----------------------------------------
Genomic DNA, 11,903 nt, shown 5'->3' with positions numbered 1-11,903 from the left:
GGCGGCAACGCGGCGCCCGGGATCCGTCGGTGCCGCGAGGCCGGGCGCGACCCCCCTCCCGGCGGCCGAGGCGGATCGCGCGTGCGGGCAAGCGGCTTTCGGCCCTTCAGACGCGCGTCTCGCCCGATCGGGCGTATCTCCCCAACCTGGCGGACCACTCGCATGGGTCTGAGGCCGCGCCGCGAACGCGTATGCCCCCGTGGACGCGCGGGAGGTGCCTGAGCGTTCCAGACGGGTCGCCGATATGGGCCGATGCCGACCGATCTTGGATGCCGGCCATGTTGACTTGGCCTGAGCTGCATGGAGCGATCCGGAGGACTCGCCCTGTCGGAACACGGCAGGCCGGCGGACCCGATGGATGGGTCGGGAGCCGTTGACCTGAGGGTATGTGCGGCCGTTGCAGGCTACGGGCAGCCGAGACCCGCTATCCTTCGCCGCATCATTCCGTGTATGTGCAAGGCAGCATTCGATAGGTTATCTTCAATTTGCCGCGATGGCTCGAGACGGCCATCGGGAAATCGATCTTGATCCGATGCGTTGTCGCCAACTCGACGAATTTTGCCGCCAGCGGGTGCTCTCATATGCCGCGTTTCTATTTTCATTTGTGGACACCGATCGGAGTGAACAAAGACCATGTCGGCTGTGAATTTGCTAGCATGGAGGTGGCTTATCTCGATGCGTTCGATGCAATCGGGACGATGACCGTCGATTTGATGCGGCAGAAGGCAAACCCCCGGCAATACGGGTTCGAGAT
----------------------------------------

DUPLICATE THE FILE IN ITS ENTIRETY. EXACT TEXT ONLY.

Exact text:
Genomic DNA, 11,903 nt, shown 5'->3' with positions numbered 1-11,903 from the left:
GGCGGCAACGCGGCGCCCGGGATCCGTCGGTGCCGCGAGGCCGGGCGCGACCCCCCTCCCGGCGGCCGAGGCGGATCGCGCGTGCGGGCAAGCGGCTTTCGGCCCTTCAGACGCGCGTCTCGCCCGATCGGGCGTATCTCCCCAACCTGGCGGACCACTCGCATGGGTCTGAGGCCGCGCCGCGAACGCGTATGCCCCCGTGGACGCGCGGGAGGTGCCTGAGCGTTCCAGACGGGTCGCCGATATGGGCCGATGCCGACCGATCTTGGATGCCGGCCATGTTGACTTGGCCTGAGCTGCATGGAGCGATCCGGAGGACTCGCCCTGTCGGAACACGGCAGGCCGGCGGACCCGATGGATGGGTCGGGAGCCGTTGACCTGAGGGTATGTGCGGCCGTTGCAGGCTACGGGCAGCCGAGACCCGCTATCCTTCGCCGCATCATTCCGTGTATGTGCAAGGCAGCATTCGATAGGTTATCTTCAATTTGCCGCGATGGCTCGAGACGGCCATCGGGAAATCGATCTTGATCCGATGCGTTGTCGCCAACTCGACGAATTTTGCCGCCAGCGGGTGCTCTCATATGCCGCGTTTCTATTTTCATTTGTGGACACCGATCGGAGTGAACAAAGACCATGTCGGCTGTGAATTTGCTAGCATGGAGGTGGCTTATCTCGATGCGTTCGATGCAATCGGGACGATGACCGTCGATTTGATGCGGCAGAAGGCAAACCCCCGGCAATACGGGTTCGAGAT